A triumph for democracy now faces the daunting challenges of corruption, poverty and grudging foes
Electoral victory is beautiful, and democracy in Indonesia, the region’s most populous nation, is taking better shape after the presidential poll won by Jakarta Governor Joko “Jokowi” Widodo.
Indonesia’s democracy is relatively young, but its citizens – long used to living under authoritarian rule – showed that they have broader freedoms in mind.
In terms of social structural, Indonesia remains burdened along with Myanmar and Thailand under the weight of the military, which continues to exercise a strong influence in politics, while bureaucratic red tape mires daily governance. Most politicians are corruptible and inefficient.
But the voters have demonstrated patience in prodding the country along on its democratic path.
This is why the international community has been full of praise for Indonesia for its political development since the end of the Suharto regime in 1998. Its citizens’ faith in democracy has brought the country much good. Foreign investors are more confident in its governing system and looking at the long term. Indonesia’s position in the world’s eyes is now stable enough that its fellow members of the Association of Southeast Asian Nations must accept it as their de facto leader.
However, Widodo cannot simply enjoy his presidency. He faces a multitude of challenges amid continuing efforts to reform the government, nurture democracy and guarantee sustainable development.
At the outset, his rival in the presidential election, Prabowo Subianto, continues to contest the close polling results in court. If the court finds any hint of irregularities, there could still be a fresh election.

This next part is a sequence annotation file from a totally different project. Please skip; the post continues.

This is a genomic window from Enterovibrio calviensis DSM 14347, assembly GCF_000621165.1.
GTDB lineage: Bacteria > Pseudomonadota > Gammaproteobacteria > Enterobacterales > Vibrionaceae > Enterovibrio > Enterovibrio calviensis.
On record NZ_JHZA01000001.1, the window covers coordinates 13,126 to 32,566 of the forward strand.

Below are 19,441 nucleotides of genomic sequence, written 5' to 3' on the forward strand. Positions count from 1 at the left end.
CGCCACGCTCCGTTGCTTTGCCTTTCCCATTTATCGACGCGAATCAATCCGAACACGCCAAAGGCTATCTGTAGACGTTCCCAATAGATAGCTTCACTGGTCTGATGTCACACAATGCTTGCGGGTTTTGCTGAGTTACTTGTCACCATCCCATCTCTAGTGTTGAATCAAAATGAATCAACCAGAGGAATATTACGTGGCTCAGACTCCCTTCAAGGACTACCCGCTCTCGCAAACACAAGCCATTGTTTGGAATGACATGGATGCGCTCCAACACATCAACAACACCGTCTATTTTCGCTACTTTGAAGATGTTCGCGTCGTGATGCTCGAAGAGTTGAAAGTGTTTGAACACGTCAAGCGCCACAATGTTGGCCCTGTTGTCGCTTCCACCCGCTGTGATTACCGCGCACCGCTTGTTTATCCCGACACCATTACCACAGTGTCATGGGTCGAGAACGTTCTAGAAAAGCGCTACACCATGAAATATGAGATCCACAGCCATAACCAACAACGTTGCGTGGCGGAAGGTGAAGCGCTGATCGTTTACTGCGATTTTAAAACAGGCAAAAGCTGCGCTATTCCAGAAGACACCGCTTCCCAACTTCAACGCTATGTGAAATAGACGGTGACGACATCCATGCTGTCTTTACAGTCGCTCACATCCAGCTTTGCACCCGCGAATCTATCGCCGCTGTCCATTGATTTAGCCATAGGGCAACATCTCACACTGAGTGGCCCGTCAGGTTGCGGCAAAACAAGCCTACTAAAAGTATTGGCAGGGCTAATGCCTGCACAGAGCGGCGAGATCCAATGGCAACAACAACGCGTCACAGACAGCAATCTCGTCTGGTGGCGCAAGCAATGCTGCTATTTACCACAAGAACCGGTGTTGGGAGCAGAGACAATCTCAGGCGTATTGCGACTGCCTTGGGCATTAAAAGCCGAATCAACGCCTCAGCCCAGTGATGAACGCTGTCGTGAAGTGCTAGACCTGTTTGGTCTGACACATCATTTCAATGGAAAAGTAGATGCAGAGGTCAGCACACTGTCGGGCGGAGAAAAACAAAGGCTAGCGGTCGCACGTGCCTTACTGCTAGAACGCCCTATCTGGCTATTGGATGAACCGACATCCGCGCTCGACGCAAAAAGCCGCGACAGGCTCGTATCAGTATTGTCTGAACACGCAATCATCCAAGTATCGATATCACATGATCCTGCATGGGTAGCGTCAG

Secondly, Widodo is the first president to come from outside the military and the bureaucracy. As in Thailand and Myanmar, these two elite bodies yield power to outsiders only grudgingly and can be expected to place obstacles in his way. They do not share his faith in widespread public freedoms and could become overtly obstructive.
Meanwhile Indonesian bureaucracy is an ornate web of red tape and corruption is common. Widodo’s grand plans for change might well fall to the wayside, his campaign promises to voters dashed, just as happened to US President Barack Obama.
Thirdly, Widodo currently has control of fewer seats in parliament than his opponents. Many are likely to jump ship soon and rally to his side, but the scourge of corruption will surely take its toll when the policymakers’ votes are needed. Parliament is widely acknowledged as one of Indonesia’s most corrupt public institutions. Pushing through legislation is always an uphill task.
Fourthly, even as foreign investors’ interest in Indonesia perks up in the wake of the election, the economy is not yet robust, and poverty remains a key challenge. Roughly half of the country’s 250 million people live below the poverty line, and efforts in recent years to improve their status have all fallen short. There is, too, that affliction shared with most countries of the world – the widening gap between the wealthy and the underprivileged.
Lastly there is a problem with which Widodo must grapple in his own political party, the Indonesian Democratic Party of Struggle. A worrying question mark hangs over his ability, despite his popularity among the electorate, to control the party itself.
Former president Megawati Sukarnoputri leads the party and retains the loyalty of many of its MPs. She could well be Widodo’s “puppet master”, and as such either guide him to success or straight to disaster. The counteroffensive to any such manipulation would be the fact that Megawati’s 2001-04 presidency was tainted, not least by accusations of being indecisive and incapable of running the country. These are not epithets the new president wants to inherit – or needs to if his keeps his eye on the goals enshrined in his election triumph.